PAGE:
It was Holby City that made me fully realize that I had lost patience with simplistic storylines, token diversity and hetero-washing. Hard to say for sure, but it might have been because of the sheer ordinariness of the way Serena Campbell and Bernie Wolfe’s sapphic angst fest was portrayed and how off-the-scale it still was. Though this seems contradictory, the story was both direct as well as subtle. That is to say, they did not shy away from its portrayal, but this was no codified hearts-and-flowers type of romance, nor were there elaborate declarations of love. Yet there was never any doubt what was happening. And instead of going for the stale love-conquers-all route, it went for a more realistic one, where love wasn’t enough, but there was enough of it to let each other go, and yet letting go didn’t mean the end.

In fact, the series got it right right from the beginning. Here were two women in their 50s—and they weren’t “nice women” at all—who decided to support each other rather than be rivals. They became friends and then went on to fall in love. It was a complex and layered relationship that developed on screen via a slow burn now famously on record as having been scripted more by the two actors who played the roles than by the screentwriters. Despite the slow build-up and the understatedness, Holby City‘s exploration of sexuality in this pairing was refreshing. Serena did not stray into the borderline-homophobic “but I’m straight!” path. And equally important, Bernie never apologized for her fluidity, and in her failing marriage her husband was not cast as a homophobe. What upset him was not who his wife of 25 years had had an affair with—”I don’t care—woman, man, enemy of the state”—he was upset she hadn’t told him. Finally, neither Bernie nor Serena were ever looking for a happily-ever-after.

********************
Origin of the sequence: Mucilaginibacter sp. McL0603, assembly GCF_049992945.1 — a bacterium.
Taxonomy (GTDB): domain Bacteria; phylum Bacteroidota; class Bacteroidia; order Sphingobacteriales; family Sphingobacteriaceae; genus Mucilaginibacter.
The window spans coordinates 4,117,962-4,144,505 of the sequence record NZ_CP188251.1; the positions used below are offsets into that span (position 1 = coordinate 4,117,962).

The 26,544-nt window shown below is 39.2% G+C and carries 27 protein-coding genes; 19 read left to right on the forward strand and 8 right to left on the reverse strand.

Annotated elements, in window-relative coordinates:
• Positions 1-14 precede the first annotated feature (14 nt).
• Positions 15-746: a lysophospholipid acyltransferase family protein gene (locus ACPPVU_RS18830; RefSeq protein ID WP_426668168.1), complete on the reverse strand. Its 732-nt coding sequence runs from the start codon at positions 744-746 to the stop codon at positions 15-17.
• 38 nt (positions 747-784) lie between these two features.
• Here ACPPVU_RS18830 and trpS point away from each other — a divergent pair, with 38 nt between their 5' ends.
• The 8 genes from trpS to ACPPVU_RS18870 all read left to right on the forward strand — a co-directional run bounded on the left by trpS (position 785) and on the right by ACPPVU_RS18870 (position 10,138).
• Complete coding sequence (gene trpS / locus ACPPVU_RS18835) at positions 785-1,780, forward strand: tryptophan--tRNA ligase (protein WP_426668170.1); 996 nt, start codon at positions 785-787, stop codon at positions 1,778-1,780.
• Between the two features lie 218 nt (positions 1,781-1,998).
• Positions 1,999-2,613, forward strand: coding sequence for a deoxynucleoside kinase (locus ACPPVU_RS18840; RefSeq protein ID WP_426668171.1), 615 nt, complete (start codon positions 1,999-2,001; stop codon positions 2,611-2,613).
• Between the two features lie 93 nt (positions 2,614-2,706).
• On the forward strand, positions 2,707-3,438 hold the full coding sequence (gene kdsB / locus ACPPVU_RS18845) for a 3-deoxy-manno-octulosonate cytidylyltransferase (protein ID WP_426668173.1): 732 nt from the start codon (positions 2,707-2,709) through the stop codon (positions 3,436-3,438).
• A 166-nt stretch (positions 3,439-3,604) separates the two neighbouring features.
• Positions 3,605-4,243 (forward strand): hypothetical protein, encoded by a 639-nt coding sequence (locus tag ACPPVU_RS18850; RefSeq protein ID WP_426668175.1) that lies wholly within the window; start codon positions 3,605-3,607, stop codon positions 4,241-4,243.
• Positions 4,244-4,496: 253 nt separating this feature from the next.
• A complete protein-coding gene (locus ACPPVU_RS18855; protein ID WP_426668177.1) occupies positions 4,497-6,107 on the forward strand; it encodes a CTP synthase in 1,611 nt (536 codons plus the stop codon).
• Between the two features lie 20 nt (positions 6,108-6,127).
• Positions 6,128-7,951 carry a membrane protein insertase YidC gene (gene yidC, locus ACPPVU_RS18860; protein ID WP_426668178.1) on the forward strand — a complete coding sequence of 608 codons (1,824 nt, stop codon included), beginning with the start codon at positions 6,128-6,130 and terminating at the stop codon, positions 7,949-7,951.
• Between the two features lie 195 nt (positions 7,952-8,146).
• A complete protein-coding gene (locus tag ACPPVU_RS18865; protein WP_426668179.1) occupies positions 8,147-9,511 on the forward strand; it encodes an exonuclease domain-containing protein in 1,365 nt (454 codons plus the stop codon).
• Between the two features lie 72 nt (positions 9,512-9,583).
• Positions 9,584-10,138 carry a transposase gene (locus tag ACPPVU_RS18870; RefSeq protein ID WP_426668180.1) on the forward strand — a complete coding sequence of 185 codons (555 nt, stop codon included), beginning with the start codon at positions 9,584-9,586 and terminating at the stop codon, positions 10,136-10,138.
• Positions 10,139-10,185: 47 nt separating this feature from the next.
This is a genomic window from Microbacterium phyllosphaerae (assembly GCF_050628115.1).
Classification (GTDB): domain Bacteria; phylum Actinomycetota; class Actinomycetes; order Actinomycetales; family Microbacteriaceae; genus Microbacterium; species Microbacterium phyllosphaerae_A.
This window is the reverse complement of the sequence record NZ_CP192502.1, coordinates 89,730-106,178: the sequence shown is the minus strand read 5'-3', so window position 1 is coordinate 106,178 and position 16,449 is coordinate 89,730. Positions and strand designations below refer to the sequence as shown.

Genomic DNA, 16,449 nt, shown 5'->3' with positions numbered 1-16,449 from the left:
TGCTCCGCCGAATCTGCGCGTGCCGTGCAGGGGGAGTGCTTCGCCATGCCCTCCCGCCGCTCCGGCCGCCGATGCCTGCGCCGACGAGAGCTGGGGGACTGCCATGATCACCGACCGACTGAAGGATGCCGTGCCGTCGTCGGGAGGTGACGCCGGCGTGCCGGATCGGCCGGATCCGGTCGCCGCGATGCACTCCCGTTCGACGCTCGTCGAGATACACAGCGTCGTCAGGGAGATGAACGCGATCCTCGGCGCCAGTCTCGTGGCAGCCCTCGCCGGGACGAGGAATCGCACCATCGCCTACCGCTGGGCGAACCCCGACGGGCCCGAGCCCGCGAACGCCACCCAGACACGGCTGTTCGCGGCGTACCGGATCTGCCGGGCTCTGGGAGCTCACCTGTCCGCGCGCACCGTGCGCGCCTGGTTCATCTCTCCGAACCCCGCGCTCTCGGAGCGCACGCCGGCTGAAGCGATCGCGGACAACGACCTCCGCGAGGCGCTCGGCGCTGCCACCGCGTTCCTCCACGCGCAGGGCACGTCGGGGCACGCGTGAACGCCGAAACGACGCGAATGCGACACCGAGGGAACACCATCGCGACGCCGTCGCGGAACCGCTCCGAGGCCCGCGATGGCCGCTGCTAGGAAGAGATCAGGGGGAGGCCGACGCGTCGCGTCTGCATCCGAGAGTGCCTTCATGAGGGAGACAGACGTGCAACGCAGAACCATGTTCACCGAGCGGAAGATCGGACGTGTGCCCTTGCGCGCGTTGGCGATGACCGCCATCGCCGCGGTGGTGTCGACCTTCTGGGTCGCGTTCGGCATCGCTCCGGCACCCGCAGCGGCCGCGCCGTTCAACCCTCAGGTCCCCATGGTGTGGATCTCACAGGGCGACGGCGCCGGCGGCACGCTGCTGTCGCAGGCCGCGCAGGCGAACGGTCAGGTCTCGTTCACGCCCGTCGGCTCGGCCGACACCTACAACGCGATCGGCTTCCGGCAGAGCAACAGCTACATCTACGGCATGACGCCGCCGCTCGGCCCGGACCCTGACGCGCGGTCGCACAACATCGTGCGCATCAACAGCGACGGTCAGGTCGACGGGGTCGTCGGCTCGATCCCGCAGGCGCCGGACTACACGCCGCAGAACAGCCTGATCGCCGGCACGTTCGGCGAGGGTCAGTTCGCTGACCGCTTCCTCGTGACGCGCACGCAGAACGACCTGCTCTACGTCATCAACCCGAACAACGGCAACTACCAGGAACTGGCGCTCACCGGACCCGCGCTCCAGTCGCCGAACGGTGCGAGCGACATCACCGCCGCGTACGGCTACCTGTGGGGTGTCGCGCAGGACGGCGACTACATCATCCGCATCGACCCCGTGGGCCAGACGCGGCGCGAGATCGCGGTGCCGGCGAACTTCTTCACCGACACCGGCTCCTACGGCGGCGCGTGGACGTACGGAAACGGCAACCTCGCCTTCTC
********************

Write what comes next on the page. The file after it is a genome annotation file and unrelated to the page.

#4 Because nobody died

Queer women are all too used to seeing themselves killed off on television. For decades, gay and bisexual characters have met a series of unfortunate ends, usually in service of moving the plot forward, crushing the spirits of the partners they leave behind, or just making a straight person feel bad.
(From Vox.com/2016/3/25/11302564/lesbian-deaths-television-trope)

A significant proportion of queer women characters only ever get one type of ending—the sort you can’t come back from. This is a subset of a trope called “bury your gays”, and one sees it across media, not just on TV. It’s easy to miss it—we are all conditioned to seeing women and LGBTQ+ characters as more dispensible than straight (white) men—though once it’s pointed out, you can never unsee it. The dead lesbian/LGBTQ+ trope is more common than we think, and the showrunner being female or queer does not make a series immune to it. Examples off the top of my head: Sally Wainwright for Last Tango in Halifax and Russell T. Davies for Torchwood. Of course, this raises the argument that, for the sake of realism, queer women (or men or anyone else) must die too, and surely, in absolute numbers, more straight people die. Well, they do, but the representation is disproportionate in the first place, thus making a disproportionate number of queer characters dying. In the case of Holby City, not only did the creators of #Berena not take the lazy way out by playing the dead lesbian card, they even cocked a snook at it. This is especially significant in light of both actors being scheduled to leave Holby City during the course of their storyline.